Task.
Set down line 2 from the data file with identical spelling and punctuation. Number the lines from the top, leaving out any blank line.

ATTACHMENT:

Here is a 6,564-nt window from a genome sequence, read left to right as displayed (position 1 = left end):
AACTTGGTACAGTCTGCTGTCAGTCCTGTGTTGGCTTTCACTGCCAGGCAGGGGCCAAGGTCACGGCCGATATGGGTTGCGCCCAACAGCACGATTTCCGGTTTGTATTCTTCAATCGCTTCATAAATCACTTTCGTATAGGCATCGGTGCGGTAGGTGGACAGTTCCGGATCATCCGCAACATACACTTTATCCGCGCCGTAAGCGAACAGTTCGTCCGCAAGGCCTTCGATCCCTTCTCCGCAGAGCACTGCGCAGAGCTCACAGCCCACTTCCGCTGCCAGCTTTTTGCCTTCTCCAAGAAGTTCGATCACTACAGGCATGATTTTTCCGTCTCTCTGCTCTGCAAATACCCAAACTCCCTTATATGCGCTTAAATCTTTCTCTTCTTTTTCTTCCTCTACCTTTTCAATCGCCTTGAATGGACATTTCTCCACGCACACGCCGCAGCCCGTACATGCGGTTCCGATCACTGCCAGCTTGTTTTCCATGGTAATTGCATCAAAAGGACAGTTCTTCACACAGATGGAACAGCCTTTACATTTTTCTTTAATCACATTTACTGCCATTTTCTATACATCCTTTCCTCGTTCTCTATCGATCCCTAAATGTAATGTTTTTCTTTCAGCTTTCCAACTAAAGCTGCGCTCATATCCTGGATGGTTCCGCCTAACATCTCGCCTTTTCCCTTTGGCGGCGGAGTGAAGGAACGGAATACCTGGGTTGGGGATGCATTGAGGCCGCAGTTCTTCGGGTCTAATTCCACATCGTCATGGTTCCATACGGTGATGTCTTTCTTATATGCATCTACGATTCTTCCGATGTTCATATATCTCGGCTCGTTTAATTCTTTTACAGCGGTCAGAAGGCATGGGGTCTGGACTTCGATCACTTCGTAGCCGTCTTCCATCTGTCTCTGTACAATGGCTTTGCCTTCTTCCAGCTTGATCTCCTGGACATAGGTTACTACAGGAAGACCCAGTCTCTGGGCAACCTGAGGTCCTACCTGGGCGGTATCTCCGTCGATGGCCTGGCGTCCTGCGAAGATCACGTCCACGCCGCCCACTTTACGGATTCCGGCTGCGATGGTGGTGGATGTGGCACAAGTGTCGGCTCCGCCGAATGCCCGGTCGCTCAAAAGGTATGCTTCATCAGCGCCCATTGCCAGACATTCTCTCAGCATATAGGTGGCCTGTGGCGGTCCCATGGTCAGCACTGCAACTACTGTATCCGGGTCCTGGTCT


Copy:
AACTTGGTACAGTCTGCTGTCAGTCCTGTGTTGGCTTTCACTGCCAGGCAGGGGCCAAGGTCACGGCCGATATGGGTTGCGCCCAACAGCACGATTTCCGGTTTGTATTCTTCAATCGCTTCATAAATCACTTTCGTATAGGCATCGGTGCGGTAGGTGGACAGTTCCGGATCATCCGCAACATACACTTTATCCGCGCCGTAAGCGAACAGTTCGTCCGCAAGGCCTTCGATCCCTTCTCCGCAGAGCACTGCGCAGAGCTCACAGCCCACTTCCGCTGCCAGCTTTTTGCCTTCTCCAAGAAGTTCGATCACTACAGGCATGATTTTTCCGTCTCTCTGCTCTGCAAATACCCAAACTCCCTTATATGCGCTTAAATCTTTCTCTTCTTTTTCTTCCTCTACCTTTTCAATCGCCTTGAATGGACATTTCTCCACGCACACGCCGCAGCCCGTACATGCGGTTCCGATCACTGCCAGCTTGTTTTCCATGGTAATTGCATCAAAAGGACAGTTCTTCACACAGATGGAACAGCCTTTACATTTTTCTTTAATCACATTTACTGCCATTTTCTATACATCCTTTCCTCGTTCTCTATCGATCCCTAAATGTAATGTTTTTCTTTCAGCTTTCCAACTAAAGCTGCGCTCATATCCTGGATGGTTCCGCCTAACATCTCGCCTTTTCCCTTTGGCGGCGGAGTGAAGGAACGGAATACCTGGGTTGGGGATGCATTGAGGCCGCAGTTCTTCGGGTCTAATTCCACATCGTCATGGTTCCATACGGTGATGTCTTTCTTATATGCATCTACGATTCTTCCGATGTTCATATATCTCGGCTCGTTTAATTCTTTTACAGCGGTCAGAAGGCATGGGGTCTGGACTTCGATCACTTCGTAGCCGTCTTCCATCTGTCTCTGTACAATGGCTTTGCCTTCTTCCAGCTTGATCTCCTGGACATAGGTTACTACAGGAAGACCCAGTCTCTGGGCAACCTGAGGTCCTACCTGGGCGGTATCTCCGTCGATGGCCTGGCGTCCTGCGAAGATCACGTCCACGCCGCCCACTTTACGGATTCCGGCTGCGATGGTGGTGGATGTGGCACAAGTGTCGGCTCCGCCGAATGCCCGGTCGCTCAAAAGGTATGCTTCATCAGCGCCCATTGCCAGACATTCTCTCAGCATATAGGTGGCCTGTGGCGGTCCCATGGTCAGCACTGCAACTACTGTATCCGGGTCCTGGTCT